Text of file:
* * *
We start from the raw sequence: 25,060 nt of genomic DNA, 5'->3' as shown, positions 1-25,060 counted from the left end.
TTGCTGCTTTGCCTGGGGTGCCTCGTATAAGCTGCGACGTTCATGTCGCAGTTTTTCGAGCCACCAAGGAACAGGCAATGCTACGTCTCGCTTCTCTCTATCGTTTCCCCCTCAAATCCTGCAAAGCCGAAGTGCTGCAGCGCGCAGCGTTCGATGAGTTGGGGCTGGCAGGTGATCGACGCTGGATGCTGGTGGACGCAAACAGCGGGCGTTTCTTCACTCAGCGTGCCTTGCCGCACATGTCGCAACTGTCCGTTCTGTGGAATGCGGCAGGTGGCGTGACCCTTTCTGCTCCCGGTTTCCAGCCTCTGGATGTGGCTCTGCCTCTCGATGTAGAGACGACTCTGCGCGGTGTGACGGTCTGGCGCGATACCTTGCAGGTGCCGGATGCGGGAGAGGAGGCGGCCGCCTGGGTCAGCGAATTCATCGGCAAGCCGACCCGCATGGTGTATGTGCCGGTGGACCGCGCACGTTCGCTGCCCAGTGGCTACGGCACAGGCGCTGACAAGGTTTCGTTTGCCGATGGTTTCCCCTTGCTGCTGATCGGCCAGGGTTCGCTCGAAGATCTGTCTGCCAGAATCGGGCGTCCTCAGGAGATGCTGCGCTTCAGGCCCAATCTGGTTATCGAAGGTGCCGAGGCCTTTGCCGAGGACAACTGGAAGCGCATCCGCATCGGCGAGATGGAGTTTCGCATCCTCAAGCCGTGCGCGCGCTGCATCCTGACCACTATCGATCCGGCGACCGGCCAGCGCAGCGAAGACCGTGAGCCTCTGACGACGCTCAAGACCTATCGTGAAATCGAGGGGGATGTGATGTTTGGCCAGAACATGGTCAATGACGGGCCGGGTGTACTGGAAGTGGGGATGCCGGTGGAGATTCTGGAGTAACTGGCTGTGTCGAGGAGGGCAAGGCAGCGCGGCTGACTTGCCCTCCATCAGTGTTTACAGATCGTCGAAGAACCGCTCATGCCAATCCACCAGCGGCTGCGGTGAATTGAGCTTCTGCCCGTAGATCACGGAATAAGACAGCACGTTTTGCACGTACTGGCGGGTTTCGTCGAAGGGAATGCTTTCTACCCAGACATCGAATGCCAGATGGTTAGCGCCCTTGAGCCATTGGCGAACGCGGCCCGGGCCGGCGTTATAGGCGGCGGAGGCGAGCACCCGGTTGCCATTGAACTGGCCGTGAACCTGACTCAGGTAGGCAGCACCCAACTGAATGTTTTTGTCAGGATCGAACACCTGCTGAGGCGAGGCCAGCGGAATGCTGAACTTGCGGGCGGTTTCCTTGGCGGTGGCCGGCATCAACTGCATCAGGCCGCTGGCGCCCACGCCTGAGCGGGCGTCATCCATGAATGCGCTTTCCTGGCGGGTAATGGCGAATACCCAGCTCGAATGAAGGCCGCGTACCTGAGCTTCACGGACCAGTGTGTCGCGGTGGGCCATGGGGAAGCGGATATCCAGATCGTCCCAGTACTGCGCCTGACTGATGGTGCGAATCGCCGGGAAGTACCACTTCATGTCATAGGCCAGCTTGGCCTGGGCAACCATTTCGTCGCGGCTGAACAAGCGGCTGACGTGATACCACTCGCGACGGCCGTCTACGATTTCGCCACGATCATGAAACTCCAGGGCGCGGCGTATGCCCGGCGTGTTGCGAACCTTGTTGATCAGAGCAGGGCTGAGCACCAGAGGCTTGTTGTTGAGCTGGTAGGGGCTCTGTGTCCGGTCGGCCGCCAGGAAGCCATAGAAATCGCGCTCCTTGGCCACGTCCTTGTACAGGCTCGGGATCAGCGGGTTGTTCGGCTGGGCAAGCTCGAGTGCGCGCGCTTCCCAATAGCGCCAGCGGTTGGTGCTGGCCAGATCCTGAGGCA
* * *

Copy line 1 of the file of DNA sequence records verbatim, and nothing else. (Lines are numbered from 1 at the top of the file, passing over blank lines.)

We start from the raw sequence: 25,060 nt of genomic DNA, 5'->3' as shown, positions 1-25,060 counted from the left end.